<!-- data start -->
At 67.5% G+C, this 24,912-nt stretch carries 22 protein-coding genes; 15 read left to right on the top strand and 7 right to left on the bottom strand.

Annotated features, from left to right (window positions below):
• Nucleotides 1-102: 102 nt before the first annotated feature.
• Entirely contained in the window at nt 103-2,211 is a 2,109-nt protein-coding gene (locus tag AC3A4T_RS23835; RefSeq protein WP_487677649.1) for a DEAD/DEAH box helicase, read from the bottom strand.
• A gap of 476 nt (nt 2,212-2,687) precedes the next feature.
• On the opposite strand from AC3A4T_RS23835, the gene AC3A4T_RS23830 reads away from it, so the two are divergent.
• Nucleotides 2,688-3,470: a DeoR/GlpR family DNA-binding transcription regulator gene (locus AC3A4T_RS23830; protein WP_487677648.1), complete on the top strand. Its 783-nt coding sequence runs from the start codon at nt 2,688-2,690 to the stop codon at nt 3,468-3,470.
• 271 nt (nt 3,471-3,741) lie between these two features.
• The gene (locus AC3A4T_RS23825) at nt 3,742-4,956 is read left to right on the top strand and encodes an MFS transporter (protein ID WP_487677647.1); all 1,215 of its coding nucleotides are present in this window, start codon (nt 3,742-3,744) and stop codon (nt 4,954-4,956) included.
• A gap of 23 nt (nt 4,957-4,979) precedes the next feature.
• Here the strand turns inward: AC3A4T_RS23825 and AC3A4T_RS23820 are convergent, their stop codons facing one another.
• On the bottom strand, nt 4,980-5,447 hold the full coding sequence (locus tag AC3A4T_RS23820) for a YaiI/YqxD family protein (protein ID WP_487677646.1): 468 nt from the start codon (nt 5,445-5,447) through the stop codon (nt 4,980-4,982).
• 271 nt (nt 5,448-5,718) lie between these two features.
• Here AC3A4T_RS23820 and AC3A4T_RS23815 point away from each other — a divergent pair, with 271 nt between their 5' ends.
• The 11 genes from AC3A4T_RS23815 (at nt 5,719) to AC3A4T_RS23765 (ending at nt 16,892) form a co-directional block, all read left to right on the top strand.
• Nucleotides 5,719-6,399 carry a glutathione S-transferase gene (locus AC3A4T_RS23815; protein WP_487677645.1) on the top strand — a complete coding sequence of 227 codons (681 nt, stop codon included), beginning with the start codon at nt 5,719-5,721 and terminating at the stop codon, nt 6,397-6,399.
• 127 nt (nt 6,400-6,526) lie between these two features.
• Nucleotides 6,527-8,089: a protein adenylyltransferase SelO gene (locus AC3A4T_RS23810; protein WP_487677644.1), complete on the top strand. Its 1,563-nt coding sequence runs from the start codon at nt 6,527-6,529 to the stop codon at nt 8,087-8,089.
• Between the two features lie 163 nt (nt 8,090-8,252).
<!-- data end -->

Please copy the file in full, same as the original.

At 67.5% G+C, this 24,912-nt stretch carries 22 protein-coding genes; 15 read left to right on the top strand and 7 right to left on the bottom strand.

Annotated features, from left to right (window positions below):
• Nucleotides 1-102: 102 nt before the first annotated feature.
• Entirely contained in the window at nt 103-2,211 is a 2,109-nt protein-coding gene (locus tag AC3A4T_RS23835; RefSeq protein WP_487677649.1) for a DEAD/DEAH box helicase, read from the bottom strand.
• A gap of 476 nt (nt 2,212-2,687) precedes the next feature.
• On the opposite strand from AC3A4T_RS23835, the gene AC3A4T_RS23830 reads away from it, so the two are divergent.
• Nucleotides 2,688-3,470: a DeoR/GlpR family DNA-binding transcription regulator gene (locus AC3A4T_RS23830; protein WP_487677648.1), complete on the top strand. Its 783-nt coding sequence runs from the start codon at nt 2,688-2,690 to the stop codon at nt 3,468-3,470.
• 271 nt (nt 3,471-3,741) lie between these two features.
• The gene (locus AC3A4T_RS23825) at nt 3,742-4,956 is read left to right on the top strand and encodes an MFS transporter (protein ID WP_487677647.1); all 1,215 of its coding nucleotides are present in this window, start codon (nt 3,742-3,744) and stop codon (nt 4,954-4,956) included.
• A gap of 23 nt (nt 4,957-4,979) precedes the next feature.
• Here the strand turns inward: AC3A4T_RS23825 and AC3A4T_RS23820 are convergent, their stop codons facing one another.
• On the bottom strand, nt 4,980-5,447 hold the full coding sequence (locus tag AC3A4T_RS23820) for a YaiI/YqxD family protein (protein ID WP_487677646.1): 468 nt from the start codon (nt 5,445-5,447) through the stop codon (nt 4,980-4,982).
• 271 nt (nt 5,448-5,718) lie between these two features.
• Here AC3A4T_RS23820 and AC3A4T_RS23815 point away from each other — a divergent pair, with 271 nt between their 5' ends.
• The 11 genes from AC3A4T_RS23815 (at nt 5,719) to AC3A4T_RS23765 (ending at nt 16,892) form a co-directional block, all read left to right on the top strand.
• Nucleotides 5,719-6,399 carry a glutathione S-transferase gene (locus AC3A4T_RS23815; protein WP_487677645.1) on the top strand — a complete coding sequence of 227 codons (681 nt, stop codon included), beginning with the start codon at nt 5,719-5,721 and terminating at the stop codon, nt 6,397-6,399.
• 127 nt (nt 6,400-6,526) lie between these two features.
• Nucleotides 6,527-8,089: a protein adenylyltransferase SelO gene (locus AC3A4T_RS23810; protein WP_487677644.1), complete on the top strand. Its 1,563-nt coding sequence runs from the start codon at nt 6,527-6,529 to the stop codon at nt 8,087-8,089.
• Between the two features lie 163 nt (nt 8,090-8,252).